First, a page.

Spiceworks announced the results of a new survey examining the lifespan of technology in the workplace. The results show desktops and desk phones are still dominant: 68 percent of organizations report desktops are the primary computing device for employees, compared to only 29 percent using laptops and 1 percent using tablets as the primary device. Additionally, 75 percent of organizations reported employees are using desk phones as their primary telecommunications device, compared to only 16 percent using company-issued smartphones. The findings indicate organizations today are holding on to technology longer than traditional replacement cycles, but as younger generations become the IT decision makers, we may see a shift to new, higher-end devices.
Many organizations run hardware past traditional replacement cycles
When examining how long organizations hold on to their hardware, the results show 70 percent of companies use desktops for five or more years before replacing or decommissioning them, and 24 percent use them for seven or more years. By comparison, 48 percent of companies use laptops for five or more years, but only 8 percent use them for seven or more years. Company-owned tablets and smartphones typically last two to four years.
Larger computing devices and peripherals are among the longest-lasting hardware. For example, 75 percent of organizations use servers for five or more years, and 32 percent use them for seven or more years before replacing or decommissioning them. Seventy-five percent of companies also use printers for five or more years, and 37 percent of organizations use them for seven or more years. Desk phones also have extreme staying power in the workplace: 58 percent of organizations use them for seven or more years, and 22 percent keep them around for 10 or more years. Additionally, 66 percent of organizations still use fax machines, and among those companies, two-thirds hold on to them for seven or more years, while one-third hold on to them for 10 or more years.
Educational institutions hold on to most hardware the longest
When examining the data by industry, the findings indicate educational institutions hold on to most hardware the longest. For example, 45 percent of organizations in education use their desktops for seven or more years (compared to the 24 percent average), and 27 percent use their laptops for seven or more years (compared to the 8 percent average). Educational institutions also hold on to tablets, smartphones, desk phones, and fax machines the longest.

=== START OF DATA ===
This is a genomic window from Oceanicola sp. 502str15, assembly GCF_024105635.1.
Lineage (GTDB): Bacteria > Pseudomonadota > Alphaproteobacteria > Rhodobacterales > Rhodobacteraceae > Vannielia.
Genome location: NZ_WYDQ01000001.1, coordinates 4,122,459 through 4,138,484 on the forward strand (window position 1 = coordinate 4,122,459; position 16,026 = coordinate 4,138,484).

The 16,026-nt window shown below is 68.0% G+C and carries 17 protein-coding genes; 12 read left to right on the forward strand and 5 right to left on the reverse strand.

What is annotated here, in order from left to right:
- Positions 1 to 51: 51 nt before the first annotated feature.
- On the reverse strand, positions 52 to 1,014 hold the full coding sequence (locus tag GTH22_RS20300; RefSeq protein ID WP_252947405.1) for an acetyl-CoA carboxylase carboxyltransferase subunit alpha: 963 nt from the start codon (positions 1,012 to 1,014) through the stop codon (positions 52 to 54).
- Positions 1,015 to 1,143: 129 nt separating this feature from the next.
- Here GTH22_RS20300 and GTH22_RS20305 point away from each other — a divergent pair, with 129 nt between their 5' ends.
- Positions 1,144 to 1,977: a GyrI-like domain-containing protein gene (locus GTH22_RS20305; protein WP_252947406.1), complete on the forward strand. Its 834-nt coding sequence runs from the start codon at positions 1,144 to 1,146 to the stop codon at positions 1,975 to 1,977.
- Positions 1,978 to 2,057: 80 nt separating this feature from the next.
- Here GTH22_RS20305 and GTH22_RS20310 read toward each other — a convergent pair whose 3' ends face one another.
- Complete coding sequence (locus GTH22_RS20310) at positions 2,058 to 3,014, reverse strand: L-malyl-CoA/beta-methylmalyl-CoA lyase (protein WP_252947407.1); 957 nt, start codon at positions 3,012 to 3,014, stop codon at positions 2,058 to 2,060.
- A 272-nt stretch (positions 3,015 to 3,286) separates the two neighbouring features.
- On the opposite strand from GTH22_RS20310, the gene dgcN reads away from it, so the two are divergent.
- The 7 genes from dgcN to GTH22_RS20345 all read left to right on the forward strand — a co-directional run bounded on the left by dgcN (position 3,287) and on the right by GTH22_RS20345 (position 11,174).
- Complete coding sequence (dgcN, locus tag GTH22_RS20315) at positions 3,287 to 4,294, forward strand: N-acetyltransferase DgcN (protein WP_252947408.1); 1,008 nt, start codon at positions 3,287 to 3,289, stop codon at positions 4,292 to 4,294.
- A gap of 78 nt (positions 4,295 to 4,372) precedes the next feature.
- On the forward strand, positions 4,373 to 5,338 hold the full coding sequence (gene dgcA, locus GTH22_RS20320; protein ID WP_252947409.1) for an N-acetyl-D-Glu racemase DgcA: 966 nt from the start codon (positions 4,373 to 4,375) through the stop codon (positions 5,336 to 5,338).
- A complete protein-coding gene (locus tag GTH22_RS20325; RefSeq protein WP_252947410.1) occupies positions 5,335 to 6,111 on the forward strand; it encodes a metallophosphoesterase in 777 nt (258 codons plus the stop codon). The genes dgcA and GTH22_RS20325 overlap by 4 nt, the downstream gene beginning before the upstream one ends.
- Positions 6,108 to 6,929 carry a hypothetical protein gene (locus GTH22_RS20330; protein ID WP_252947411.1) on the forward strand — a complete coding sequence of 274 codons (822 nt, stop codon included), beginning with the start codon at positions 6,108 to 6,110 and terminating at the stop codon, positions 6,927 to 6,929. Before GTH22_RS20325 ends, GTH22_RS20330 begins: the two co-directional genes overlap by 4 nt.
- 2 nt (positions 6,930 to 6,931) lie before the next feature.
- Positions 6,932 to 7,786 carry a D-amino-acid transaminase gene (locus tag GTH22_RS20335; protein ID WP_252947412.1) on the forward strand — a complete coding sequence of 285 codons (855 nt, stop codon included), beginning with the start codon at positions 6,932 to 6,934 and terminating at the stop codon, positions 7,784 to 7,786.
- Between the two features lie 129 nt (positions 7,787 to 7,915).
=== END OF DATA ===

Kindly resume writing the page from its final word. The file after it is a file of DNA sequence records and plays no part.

However, when it comes to servers, healthcare organizations keep their servers running the longest: 45 percent of healthcare organizations use their servers for more than seven years (compared to the 32 percent average).
In terms of what drives organizations to replace their hardware, the results show hardware failure is the number one reason: 84 percent of IT decision makers said hardware failure drives them to replace company-owned devices, followed by performance degradation (72 percent) and physical damages (59 percent). Only 29 percent of companies switch out equipment because of replacement policies, and only 26 percent do so because of warranty expiration, which indicates many organizations hold on to devices until they die or become unstable.
Younger generations believe higher-end hardware is more cost effective in the long run
When comparing different generations, younger generations of IT professionals are less confident in the longevity of their organizations' devices than their older counterparts: 79 percent of Gen Z and 87 percent of millennials reported they agree to strongly agree that their devices typically last the expected lifetime, compared to 93 percent Gen X and 97 percent of baby boomers.
The data also indicates younger generations prefer higher-end devices: 69 percent of Gen Z and 62 percent of millennial IT professionals agree to strongly agree that in the long run, it's more cost effective to invest in higher-end devices than budget-friendly devices, compared to 51 percent of Gen Xers and 52 percent of baby boomers.
"Many businesses try to squeeze as much value out of their hardware as possible, using budget-friendly tech perhaps longer than they should and only replacing it when performance slows to a crawl or fails," said Peter Tsai, senior technology analyst at Spiceworks. "But this inefficient and potentially risky behavior may begin to shift as younger IT pros take on decision making roles. In general, Gen Z and millennials prefer to invest in higher-end devices — which are often more reliable and better performing — because they believe doing so is more cost effective in the long run."
The Spiceworks survey was conducted in July 2018 and included 1,372 respondents from organizations across North America and Europe. Respondents are among the millions of business technology professionals in Spiceworks and represent a variety of company sizes, including small-to-medium-sized businesses and enterprises. Respondents come from a variety of industries, including education, healthcare, nonprofits, government, finance, retail, construction, manufacturing, and IT services. The generational data includes Generation Z born 1998 and later, millennials born 1981 to 1997, Generation X born 1965 to 1980, and baby boomers born 1946 to 1964. For more information and a complete list of survey results, visit https://community.spiceworks.com/blog/3103-data-snapshot-the-lifespan-of-computers-and-other-tech-in-the-workplace.